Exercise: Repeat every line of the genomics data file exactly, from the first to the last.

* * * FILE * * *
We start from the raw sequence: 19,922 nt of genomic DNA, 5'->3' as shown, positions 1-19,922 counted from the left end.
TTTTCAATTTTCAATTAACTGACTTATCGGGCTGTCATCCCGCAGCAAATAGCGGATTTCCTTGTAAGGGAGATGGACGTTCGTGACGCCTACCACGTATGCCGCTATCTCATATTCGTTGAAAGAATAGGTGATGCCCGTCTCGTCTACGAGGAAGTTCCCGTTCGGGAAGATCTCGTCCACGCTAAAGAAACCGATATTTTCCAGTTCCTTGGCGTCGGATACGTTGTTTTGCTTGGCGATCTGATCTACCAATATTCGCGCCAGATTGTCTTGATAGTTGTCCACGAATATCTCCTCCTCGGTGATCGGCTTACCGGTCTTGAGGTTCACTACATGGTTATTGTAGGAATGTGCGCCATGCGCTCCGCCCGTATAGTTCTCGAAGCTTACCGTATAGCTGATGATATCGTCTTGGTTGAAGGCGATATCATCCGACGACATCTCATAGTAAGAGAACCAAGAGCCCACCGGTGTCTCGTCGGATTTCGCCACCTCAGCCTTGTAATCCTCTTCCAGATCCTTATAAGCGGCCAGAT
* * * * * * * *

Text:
We start from the raw sequence: 19,922 nt of genomic DNA, 5'->3' as shown, positions 1-19,922 counted from the left end.
TTTTCAATTTTCAATTAACTGACTTATCGGGCTGTCATCCCGCAGCAAATAGCGGATTTCCTTGTAAGGGAGATGGACGTTCGTGACGCCTACCACGTATGCCGCTATCTCATATTCGTTGAAAGAATAGGTGATGCCCGTCTCGTCTACGAGGAAGTTCCCGTTCGGGAAGATCTCGTCCACGCTAAAGAAACCGATATTTTCCAGTTCCTTGGCGTCGGATACGTTGTTTTGCTTGGCGATCTGATCTACCAATATTCGCGCCAGATTGTCTTGATAGTTGTCCACGAATATCTCCTCCTCGGTGATCGGCTTACCGGTCTTGAGGTTCACTACATGGTTATTGTAGGAATGTGCGCCATGCGCTCCGCCCGTATAGTTCTCGAAGCTTACCGTATAGCTGATGATATCGTCTTGGTTGAAGGCGATATCATCCGACGACATCTCATAGTAAGAGAACCAAGAGCCCACCGGTGTCTCGTCGGATTTCGCCACCTCAGCCTTGTAATCCTCTTCCAGATCCTTATAAGCGGCCAGAT